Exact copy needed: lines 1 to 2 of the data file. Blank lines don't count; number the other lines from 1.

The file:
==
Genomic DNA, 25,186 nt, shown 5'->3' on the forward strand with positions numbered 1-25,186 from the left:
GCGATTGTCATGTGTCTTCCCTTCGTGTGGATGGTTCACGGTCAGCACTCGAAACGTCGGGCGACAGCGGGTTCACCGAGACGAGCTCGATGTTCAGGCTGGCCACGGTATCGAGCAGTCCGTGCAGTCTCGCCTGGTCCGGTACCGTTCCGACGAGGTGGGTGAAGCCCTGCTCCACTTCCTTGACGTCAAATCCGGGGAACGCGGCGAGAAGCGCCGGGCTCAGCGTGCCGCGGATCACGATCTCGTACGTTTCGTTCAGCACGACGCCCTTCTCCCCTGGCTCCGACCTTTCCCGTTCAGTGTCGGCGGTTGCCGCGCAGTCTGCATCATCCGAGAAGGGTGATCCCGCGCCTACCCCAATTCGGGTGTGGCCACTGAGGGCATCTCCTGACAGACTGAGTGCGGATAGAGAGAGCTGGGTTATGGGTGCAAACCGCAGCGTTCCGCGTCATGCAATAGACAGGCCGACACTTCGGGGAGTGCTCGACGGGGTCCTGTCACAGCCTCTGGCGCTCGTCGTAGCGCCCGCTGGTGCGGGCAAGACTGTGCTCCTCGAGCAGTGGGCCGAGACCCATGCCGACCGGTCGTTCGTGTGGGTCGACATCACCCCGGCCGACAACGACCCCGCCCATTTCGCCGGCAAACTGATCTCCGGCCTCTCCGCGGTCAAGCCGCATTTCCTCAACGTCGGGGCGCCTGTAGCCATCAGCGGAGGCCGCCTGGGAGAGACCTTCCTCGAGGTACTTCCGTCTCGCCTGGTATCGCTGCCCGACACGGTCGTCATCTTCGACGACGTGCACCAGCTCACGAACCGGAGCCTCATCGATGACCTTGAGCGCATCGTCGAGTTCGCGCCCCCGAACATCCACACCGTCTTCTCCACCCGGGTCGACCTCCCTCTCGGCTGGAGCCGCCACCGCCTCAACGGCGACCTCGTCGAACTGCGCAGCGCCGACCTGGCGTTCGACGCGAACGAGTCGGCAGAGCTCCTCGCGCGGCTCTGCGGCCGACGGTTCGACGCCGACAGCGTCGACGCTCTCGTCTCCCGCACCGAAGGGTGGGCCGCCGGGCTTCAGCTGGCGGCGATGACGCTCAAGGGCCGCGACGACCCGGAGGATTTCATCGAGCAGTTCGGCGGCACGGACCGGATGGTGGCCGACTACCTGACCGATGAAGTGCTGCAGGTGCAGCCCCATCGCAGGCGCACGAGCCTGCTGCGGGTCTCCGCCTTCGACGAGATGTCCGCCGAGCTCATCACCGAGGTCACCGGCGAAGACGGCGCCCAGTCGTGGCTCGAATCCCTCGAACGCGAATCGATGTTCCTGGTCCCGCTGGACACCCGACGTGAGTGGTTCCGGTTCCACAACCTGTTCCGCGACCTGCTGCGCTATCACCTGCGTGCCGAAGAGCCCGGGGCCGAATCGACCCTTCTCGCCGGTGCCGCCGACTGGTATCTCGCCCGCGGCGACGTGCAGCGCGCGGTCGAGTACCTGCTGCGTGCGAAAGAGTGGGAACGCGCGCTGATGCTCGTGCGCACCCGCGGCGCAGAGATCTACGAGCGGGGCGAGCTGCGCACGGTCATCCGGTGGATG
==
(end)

Genomic DNA, 25,186 nt, shown 5'->3' on the forward strand with positions numbered 1-25,186 from the left:
GCGATTGTCATGTGTCTTCCCTTCGTGTGGATGGTTCACGGTCAGCACTCGAAACGTCGGGCGACAGCGGGTTCACCGAGACGAGCTCGATGTTCAGGCTGGCCACGGTATCGAGCAGTCCGTGCAGTCTCGCCTGGTCCGGTACCGTTCCGACGAGGTGGGTGAAGCCCTGCTCCACTTCCTTGACGTCAAATCCGGGGAACGCGGCGAGAAGCGCCGGGCTCAGCGTGCCGCGGATCACGATCTCGTACGTTTCGTTCAGCACGACGCCCTTCTCCCCTGGCTCCGACCTTTCCCGTTCAGTGTCGGCGGTTGCCGCGCAGTCTGCATCATCCGAGAAGGGTGATCCCGCGCCTACCCCAATTCGGGTGTGGCCACTGAGGGCATCTCCTGACAGACTGAGTGCGGATAGAGAGAGCTGGGTTATGGGTGCAAACCGCAGCGTTCCGCGTCATGCAATAGACAGGCCGACACTTCGGGGAGTGCTCGACGGGGTCCTGTCACAGCCTCTGGCGCTCGTCGTAGCGCCCGCTGGTGCGGGCAAGACTGTGCTCCTCGAGCAGTGGGCCGAGACCCATGCCGACCGGTCGTTCGTGTGGGTCGACATCACCCCGGCCGACAACGACCCCGCCCATTTCGCCGGCAAACTGATCTCCGGCCTCTCCGCGGTCAAGCCGCATTTCCTCAACGTCGGGGCGCCTGTAGCCATCAGCGGAGGCCGCCTGGGAGAGACCTTCCTCGAGGTACTTCCGTCTCGCCTGGTATCGCTGCCCGACACGGTCGTCATCTTCGACGACGTGCACCAGCTCACGAACCGGAGCCTCATCGATGACCTTGAGCGCATCGTCGAGTTCGCGCCCCCGAACATCCACACCGTCTTCTCCACCCGGGTCGACCTCCCTCTCGGCTGGAGCCGCCACCGCCTCAACGGCGACCTCGTCGAACTGCGCAGCGCCGACCTGGCGTTCGACGCGAACGAGTCGGCAGAGCTCCTCGCGCGGCTCTGCGGCCGACGGTTCGACGCCGACAGCGTCGACGCTCTCGTCTCCCGCACCGAAGGGTGGGCCGCCGGGCTTCAGCTGGCGGCGATGACGCTCAAGGGCCGCGACGACCCGGAGGATTTCATCGAGCAGTTCGGCGGCACGGACCGGATGGTGGCCGACTACCTGACCGATGAAGTGCTGCAGGTGCAGCCCCATCGCAGGCGCACGAGCCTGCTGCGGGTCTCCGCCTTCGACGAGATGTCCGCCGAGCTCATCACCGAGGTCACCGGCGAAGACGGCGCCCAGTCGTGGCTCGAATCCCTCGAACGCGAATCGATGTTCCTGGTCCCGCTGGACACCCGACGTGAGTGGTTCCGGTTCCACAACCTGTTCCGCGACCTGCTGCGCTATCACCTGCGTGCCGAAGAGCCCGGGGCCGAATCGACCCTTCTCGCCGGTGCCGCCGACTGGTATCTCGCCCGCGGCGACGTGCAGCGCGCGGTCGAGTACCTGCTGCGTGCGAAAGAGTGGGAACGCGCGCTGATGCTCGTGCGCACCCGCGGCGCAGAGATCTACGAGCGGGGCGAGCTGCGCACGGTCATCCGGTGGATG